“Grandma, are you Daddy’s Mom?”
I looked down at my 6-year-old grandson’s beautiful eyes staring up at me, his little brow slightly furrowed as he tried to get his family tree sorted out in his mind. “Yes,” I smiled, while silently praying “Dear God, please, don’t let this question go any further.” But God was apparently taking another call, because my little guy thought for a moment and said, “If Daddy was in your tummy, how did he get out?” Oh, crap.
Time stood still as my brain replayed my experience of bringing young grasshopper’s daddy into the world, and the movie highlights included a few indelible moments:
– I gained 65 pounds. And I’m 5’3″ tall. My baby hump was so big, I was ultrasounded twice for twins. Doc said there simply had to be two babies in there. Nope. I was just fat. Of course, to be fair, I hoovered frosted brownies like they were life support, obviously thinking I was going to have a 65-pound baby, so it was a 9-month eating free-for-all. (My size-2 sister took one horrified look at my pre-birthing photo and asked, “Were you really that hungry or is this some kind of freaky hormonal thing??” My mother still blames me for Sissy opting not to have children.)
– At my Lamaze class, the instructor was speaking about birth control after the first few months post-birth. I raised my hand and asked, “What about the first three months?” which promptly sent seasoned birthers into peals of group laughter. “Oh, honey,” one woman replied, wiping her eyes, “this must be your first. For six months, birth control is ‘Get off me.'” Good to know.
– At a New Year’s Eve party, when I was 7 months into a what felt like a 2-year pregnancy (elephants give birth in less time…true story), we ran smack into Hubs’ ex-girlfriend, a perky, annoying aerobics instructor with a killer body. She was wearing a skirt almost longer than her woo-hoo, with a midriff baring top, and 4-inch stilettos (seriously, girl, put some clothes on), while I was wearing a pup tent with matching flats. And since my hair wouldn’t take a color from day one of my pregnancy, it had returned to its natural rodent-brown shade, so I was in a pup tent with matching flats and rodent-colored hair. We left early, with me bawling all the way home.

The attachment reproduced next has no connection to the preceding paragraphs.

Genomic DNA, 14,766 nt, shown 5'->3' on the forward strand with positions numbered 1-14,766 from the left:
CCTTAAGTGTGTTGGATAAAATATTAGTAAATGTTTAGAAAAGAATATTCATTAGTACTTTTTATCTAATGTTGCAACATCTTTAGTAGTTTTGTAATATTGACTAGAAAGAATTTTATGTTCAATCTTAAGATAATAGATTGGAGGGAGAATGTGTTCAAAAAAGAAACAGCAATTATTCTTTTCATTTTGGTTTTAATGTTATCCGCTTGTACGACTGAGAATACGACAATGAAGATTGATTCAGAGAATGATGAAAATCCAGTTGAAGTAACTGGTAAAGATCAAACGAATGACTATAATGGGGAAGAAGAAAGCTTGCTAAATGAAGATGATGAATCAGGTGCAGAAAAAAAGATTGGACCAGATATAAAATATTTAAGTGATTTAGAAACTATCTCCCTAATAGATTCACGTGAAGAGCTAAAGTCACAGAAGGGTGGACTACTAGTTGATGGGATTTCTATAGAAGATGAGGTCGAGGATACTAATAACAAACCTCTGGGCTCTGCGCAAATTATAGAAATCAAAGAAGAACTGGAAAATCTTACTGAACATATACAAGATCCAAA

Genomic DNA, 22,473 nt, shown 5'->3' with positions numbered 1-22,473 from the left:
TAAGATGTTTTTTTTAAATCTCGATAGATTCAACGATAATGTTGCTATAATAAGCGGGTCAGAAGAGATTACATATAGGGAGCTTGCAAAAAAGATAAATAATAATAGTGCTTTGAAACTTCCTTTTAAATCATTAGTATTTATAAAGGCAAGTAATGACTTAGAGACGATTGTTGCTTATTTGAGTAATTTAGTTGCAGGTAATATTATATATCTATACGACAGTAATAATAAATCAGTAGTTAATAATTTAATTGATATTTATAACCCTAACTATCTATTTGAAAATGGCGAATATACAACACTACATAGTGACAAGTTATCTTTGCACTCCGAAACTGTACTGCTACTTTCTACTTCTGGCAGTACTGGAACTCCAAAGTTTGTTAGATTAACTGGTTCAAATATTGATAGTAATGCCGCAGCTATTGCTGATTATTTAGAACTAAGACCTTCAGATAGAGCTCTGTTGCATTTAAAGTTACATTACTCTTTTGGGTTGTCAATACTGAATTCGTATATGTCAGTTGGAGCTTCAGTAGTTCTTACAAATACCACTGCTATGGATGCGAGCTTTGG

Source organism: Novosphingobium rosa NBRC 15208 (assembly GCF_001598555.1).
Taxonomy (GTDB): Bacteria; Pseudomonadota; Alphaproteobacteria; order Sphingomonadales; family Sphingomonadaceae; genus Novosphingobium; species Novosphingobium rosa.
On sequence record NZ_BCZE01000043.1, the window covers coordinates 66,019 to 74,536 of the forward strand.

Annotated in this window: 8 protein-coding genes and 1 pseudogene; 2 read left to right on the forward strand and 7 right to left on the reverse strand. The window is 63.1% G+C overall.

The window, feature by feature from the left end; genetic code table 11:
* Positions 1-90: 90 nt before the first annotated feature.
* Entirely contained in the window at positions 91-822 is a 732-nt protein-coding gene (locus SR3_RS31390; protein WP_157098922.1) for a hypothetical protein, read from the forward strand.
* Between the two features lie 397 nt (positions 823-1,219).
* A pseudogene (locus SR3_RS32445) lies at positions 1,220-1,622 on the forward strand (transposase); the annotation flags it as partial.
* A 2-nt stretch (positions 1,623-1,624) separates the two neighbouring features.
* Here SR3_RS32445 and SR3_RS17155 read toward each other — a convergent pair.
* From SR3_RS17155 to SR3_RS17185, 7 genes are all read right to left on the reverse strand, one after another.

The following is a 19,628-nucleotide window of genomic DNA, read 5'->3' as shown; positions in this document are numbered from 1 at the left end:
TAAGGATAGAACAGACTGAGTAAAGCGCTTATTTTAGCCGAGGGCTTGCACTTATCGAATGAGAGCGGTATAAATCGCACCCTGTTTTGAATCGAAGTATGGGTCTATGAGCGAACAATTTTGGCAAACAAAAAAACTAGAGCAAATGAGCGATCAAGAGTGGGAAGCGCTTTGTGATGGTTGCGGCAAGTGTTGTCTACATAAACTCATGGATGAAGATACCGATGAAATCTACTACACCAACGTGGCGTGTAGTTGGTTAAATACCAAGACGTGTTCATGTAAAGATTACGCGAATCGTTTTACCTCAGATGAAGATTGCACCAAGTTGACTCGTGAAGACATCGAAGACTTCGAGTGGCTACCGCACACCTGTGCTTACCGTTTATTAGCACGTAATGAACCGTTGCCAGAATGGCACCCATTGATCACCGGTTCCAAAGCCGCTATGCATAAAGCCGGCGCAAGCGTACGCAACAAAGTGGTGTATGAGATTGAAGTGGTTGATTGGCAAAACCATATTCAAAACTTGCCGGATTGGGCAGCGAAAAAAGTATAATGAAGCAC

– My due date came and went, and I was getting so depressed, my mom suggested pedicures to help pass the time. Upon arrival, the nail tech announced, “Are you sure? You look like you’re going to have that baby now.” “I’m never going to have this baby,” I replied. “I’m going to be pregnant until I die. Let’s do this.” We happily got soaked, scrubbed, and polished, until I stood up and my water broke. Seriously?? All instructions to my OB/GYN to “mind the wet toes” were blithely ignored.
– Hubs finally showed up with my overnight bag and a copy of my birthing plan. Since I was only going to do this once, I wanted it to be perfect. Part of “perfect” meant no drugs. This was going to be a serene, life-changing, mystical event that bonded mother and child like the biblical Madonna and her baby. Yeah, no. I was in labor 45 hours. Again, not a typo. Forty. Five. Hours. The nurses had four shift changes while I was there, each time coming into the room with “What, girl?? You’re still here??” Well, not by choice, lady. This kid keeps changing his mind and crawling back up the chute. The birthing plan got “accidentally” shredded while I demanded, and got, enough drugs to induce endless hours of enthusiastic, but widely off-key renditions of “I met him on a Sunday and my heart stood still. Da doo run run run, da doo run run.” Yep, I sucked at parenting, and the kid wasn’t even born yet.
– By the 45th hour, Doc was prepping to do a cesarean section, when one of the nurses shouted, “I can see his head!!” You don’t know humble until two doctors, eight nurses, your husband, AND your parents (and some guy I’m pretty sure was the night janitor) are all staring up your skirts, excitedly pointing to something trying to come out of your body, and you don’t care. I was exhausted, I had no dignity left, my throat was hoarse from days of singing, and I was done.
Besides the “no drugs” instruction in my now-defunct 3-page birthing plan, I’d also stipulated “no forceps.” Women have been popping kids out for centuries without help. How hard could it be? But Jake wasn’t budging. Finally, Doc takes my face in his hands and says, “If you don’t push, I’m going to have to use forceps.” I looked at him and mumbled sleepily, “I don’t care if you use an ice cream scooper. I’m done. Get him out yourself.”
Two days later, we proudly took home a beautiful, perfect, bouncing baby boy, and I was besotted for life. But as I looked down at my grandson’s trusting face, I smiled and said, “You know what? Let’s go read a book. Grandma knows a great story called ‘Hansel & Gretel.'” Yeah, it’s about a witch in the forest that kidnaps children, bakes them in an oven, and then eats them. But I figure it’ll require less childhood therapy than the story of how Daddy came to be.